This documentation is for FAKE.exe before version 5 (or the non-netcore version). The documentation for FAKE 5 can be found here
The Fsc task set in FAKE can be used to build F# source files and output libraries, modules, and executables by using the bundled FSharp.Compiler.Service. In this tutorial we will look at these compile tasks.
Fsc task can be used in standard FAKE targets:
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FscHelper.compile task takes two arguments:
- a list of compile parameters (
- a list of source files.
We start with the list of source files, and send it into the
FscHelper.compile task using F#'s
|> operator. The list of parameters included in the first argument will override the
In the above examples, notice that we don't always override the output
file name. By default
FscHelper.compile will behave exactly the same way as
fsc.exe. If you don't specify an output file: it will use the name of
the first input file, and the appropriate filename extension.
FscParam.Target also behaves in the same way as the
--target: switch: if you don't override it, it defaults to an
executable output type.
You can override all
fsc.exe default compile parameters by explicitly passing the values
you want to use. All F# compiler parameters are available as
FscParam union cases:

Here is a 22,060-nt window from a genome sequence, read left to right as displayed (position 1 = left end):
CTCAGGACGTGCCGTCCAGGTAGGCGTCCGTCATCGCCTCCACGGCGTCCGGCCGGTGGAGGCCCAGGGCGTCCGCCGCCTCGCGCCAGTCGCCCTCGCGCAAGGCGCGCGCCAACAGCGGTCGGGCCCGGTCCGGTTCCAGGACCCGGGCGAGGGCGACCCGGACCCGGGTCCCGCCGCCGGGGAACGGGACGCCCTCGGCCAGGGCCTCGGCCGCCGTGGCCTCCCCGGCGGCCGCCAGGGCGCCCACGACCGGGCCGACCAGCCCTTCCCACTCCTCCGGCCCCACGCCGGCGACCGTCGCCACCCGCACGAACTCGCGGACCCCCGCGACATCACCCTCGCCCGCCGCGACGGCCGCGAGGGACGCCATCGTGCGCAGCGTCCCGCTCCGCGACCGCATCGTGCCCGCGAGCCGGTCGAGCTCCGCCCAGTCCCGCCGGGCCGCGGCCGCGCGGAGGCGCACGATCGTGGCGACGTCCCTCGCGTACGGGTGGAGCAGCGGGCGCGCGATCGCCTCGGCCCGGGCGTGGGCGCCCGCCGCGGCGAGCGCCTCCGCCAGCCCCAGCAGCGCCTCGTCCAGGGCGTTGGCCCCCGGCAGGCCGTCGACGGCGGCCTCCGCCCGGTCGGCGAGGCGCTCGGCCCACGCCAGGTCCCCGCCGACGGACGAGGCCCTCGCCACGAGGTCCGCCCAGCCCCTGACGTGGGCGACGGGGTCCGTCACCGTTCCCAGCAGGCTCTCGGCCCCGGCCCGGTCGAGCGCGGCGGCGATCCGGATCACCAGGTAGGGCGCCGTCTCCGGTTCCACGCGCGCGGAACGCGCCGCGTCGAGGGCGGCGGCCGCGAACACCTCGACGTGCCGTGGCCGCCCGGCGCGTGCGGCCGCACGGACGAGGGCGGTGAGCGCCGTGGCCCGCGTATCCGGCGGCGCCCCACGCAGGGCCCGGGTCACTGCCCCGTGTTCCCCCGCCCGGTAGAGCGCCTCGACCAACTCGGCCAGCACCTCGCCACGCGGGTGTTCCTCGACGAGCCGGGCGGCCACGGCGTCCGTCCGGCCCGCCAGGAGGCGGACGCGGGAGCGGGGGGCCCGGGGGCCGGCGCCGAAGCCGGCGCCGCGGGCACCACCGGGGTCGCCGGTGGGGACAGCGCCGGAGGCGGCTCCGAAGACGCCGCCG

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See the API docs for FscHelper for details of the available parameters.
FscHelper.compile task will print any compile warnings or errors. If there's any
compile error, it won't raise any error to interrupt the build process,
instead, it returns the exit status of the compile process.
Having an exit status code returned can be useful when you're trying to integrate FAKE with other build management tools, e.g. your own CI server or a test runner.
This task is lower level than the previous one. It takes a list of
source files and a list of strings which contains the same arguments
you'd pass in to the
fsc.exe command-line tool. It too prints warnings
and errors, and returns a compile exit status code. E.g.:
Target "Something.dll" (fun _ -> ["Something.fs"] |> FscHelper.compileFiles ["-o"; "Something.dll"; "--target:library"] |> ignore )
This task may be useful when you already have compile options in string
format and just need to pass them in to your build tool. You'd just need
to split the string on whitespace, and pass the resulting list into